Sensor not reporting properly after inserting new sensor and waiting for 2 hours. Readings are bad until at least another 3 hours. This has repeated on each new sensor.This is very common, and has a widely-used solution among Dex users on this board: Shoot in your "new, replacement" Sensor many hours BEFORE you make your switch. Several people do this overnight, and then execute the "Sensor Stop" - "Swap Transmitter into the New One" - "Sensor Start" sequence the following morning. Have you tried this already?
I have had unit receiver unit swapped out by dexcom and second unit works worse.You and I agree that Dexcom should replace it. Did you warn them that you will send an additional, future letter of complaint to the FDA if they don't agree to send you a functional unit, accepting the failed unit for analysis under your failing conditions (i.e., warm room)?
Receiver Unit overheats inside and flatlines. Chilling it back down stops that and unit recovers.... FDA says get a 3rd unit dexcom receiver and try. Did request weeks ago - no success. Dexcom not sent requested 3rd unit. FDA could care less.
Unit misses faster cycles of BG due to pancreas activity and over smoothes data.The way you wrote this statement hurts your credibility (if written to someone like me, or to the FDA). Unless you have both the microcode source AND an adequate set of raw datastream versus "true" bG values, you can't analyze whether they're "over-smoothing" or not. (Report what you know: the "missed" changes versus properly performed fingerstick measurements. Don't make a mess of your letter by gooping it up with unqualified guesses.)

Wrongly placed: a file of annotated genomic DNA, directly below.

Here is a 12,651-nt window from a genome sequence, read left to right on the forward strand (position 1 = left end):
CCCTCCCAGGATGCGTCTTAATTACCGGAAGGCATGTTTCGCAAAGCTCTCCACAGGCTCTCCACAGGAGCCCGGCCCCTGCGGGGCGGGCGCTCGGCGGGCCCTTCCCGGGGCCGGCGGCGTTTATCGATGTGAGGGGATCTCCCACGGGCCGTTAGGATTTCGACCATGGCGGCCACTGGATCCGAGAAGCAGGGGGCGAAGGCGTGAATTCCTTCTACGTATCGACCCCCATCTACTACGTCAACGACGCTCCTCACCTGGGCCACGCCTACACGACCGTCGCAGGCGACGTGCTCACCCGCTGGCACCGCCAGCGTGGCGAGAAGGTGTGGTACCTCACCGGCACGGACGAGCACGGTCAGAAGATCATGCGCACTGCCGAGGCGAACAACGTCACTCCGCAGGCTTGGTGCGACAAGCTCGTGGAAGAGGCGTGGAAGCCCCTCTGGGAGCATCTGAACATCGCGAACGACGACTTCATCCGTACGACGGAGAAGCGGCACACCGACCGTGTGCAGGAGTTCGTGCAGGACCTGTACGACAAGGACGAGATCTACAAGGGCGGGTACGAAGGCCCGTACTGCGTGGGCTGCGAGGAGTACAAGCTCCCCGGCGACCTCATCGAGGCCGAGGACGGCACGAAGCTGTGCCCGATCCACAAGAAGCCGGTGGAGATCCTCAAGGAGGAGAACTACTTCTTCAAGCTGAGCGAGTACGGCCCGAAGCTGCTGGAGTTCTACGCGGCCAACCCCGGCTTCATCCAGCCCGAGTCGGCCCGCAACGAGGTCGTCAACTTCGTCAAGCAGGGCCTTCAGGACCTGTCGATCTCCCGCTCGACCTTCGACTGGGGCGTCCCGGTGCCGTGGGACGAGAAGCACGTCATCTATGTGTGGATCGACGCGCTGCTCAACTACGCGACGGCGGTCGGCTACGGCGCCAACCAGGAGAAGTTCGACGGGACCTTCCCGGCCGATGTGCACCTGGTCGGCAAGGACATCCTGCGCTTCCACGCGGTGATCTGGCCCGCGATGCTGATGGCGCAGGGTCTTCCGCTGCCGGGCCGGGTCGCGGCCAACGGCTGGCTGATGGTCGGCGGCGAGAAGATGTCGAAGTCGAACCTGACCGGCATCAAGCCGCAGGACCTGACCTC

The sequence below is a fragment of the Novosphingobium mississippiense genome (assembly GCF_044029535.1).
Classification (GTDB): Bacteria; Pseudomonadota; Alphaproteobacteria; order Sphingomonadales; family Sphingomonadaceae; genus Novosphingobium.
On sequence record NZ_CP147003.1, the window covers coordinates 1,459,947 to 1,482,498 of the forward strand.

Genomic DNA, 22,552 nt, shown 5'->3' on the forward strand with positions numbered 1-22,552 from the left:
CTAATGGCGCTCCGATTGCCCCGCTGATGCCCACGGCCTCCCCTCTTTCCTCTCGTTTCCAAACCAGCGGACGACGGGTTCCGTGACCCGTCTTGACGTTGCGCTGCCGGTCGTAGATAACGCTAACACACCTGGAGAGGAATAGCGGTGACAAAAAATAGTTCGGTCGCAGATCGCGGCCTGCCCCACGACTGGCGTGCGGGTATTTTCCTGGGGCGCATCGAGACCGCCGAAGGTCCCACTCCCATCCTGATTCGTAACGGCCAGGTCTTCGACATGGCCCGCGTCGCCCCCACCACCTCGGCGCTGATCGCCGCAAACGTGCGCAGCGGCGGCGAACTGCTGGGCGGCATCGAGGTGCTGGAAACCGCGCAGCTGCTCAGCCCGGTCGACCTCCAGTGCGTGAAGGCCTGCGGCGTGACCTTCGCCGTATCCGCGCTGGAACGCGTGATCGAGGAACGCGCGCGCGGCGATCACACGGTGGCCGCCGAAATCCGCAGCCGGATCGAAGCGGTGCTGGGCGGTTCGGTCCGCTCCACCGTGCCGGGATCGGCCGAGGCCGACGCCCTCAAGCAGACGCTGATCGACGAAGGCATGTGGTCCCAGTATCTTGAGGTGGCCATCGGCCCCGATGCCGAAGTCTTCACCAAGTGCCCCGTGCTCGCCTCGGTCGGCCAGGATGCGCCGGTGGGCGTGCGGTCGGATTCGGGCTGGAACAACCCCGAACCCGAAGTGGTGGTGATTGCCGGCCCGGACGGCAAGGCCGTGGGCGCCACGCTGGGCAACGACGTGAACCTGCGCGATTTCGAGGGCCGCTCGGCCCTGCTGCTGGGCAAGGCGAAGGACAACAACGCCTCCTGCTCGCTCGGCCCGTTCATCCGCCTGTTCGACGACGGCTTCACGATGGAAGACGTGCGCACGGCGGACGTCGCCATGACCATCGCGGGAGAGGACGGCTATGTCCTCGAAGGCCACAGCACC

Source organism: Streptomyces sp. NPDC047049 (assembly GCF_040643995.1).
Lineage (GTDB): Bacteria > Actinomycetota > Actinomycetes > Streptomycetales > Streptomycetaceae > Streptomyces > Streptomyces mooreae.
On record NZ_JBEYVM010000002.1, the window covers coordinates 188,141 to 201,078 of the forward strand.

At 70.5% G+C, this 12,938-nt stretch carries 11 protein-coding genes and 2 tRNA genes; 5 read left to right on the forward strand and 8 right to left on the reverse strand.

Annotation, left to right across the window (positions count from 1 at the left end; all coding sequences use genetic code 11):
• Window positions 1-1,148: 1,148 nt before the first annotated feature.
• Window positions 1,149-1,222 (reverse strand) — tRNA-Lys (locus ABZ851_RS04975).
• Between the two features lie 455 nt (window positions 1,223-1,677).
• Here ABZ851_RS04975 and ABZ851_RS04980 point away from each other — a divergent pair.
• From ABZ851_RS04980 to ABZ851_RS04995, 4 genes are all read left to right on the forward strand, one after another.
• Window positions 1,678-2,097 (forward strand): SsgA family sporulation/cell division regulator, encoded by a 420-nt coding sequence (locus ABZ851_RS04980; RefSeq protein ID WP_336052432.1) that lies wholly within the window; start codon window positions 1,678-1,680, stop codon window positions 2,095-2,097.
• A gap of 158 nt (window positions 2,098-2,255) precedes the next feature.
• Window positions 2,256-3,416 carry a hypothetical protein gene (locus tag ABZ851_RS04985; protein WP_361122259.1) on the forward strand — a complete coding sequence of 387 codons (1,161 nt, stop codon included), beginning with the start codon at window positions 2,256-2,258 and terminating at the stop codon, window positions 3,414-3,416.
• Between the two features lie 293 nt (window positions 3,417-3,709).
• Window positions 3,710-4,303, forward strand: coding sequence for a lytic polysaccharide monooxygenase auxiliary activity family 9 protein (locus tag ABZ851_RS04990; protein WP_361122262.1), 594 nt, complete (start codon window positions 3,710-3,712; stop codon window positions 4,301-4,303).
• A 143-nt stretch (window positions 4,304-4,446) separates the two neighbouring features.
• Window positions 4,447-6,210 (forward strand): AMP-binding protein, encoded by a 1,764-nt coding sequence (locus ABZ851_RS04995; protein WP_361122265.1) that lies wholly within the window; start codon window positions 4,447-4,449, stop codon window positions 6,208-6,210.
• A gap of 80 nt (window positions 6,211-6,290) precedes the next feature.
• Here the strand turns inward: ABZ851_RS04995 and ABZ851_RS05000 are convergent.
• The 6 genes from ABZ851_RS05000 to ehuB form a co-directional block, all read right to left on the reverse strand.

Sitting in Condo - many times receiver has wondered off track with 20 to 30 points off - requiring loading cal BG's frequently. This unit was supposed to reduce finger pricks and costs - not so, I am constantly cross checking this flake product.I'm with Jim Devlin on this one: If you're expecting to be within 20 points when you're watching TV, or otherwise "hanging around" (without the kind of SC blood flow you have while walking around), you need to poke for it. You can NEVER trust a current-technology CGMS to replace fingersticks, and all the documentation says so.
I have contacted FDA without any success or assistance. I do not know who these folks are protecting? Not me and not the 13 folks killed on a PQQ technology BG handheld meter and strips in hospital setting.PQQ is irrelevant to CGMS. Avandia is irrelevant to CGMS. If you want to see improvements in this technology, then you probably should not pour a bunch non-relevant disasters into a big tar-bucket, and then associate CGMS with those mistakes.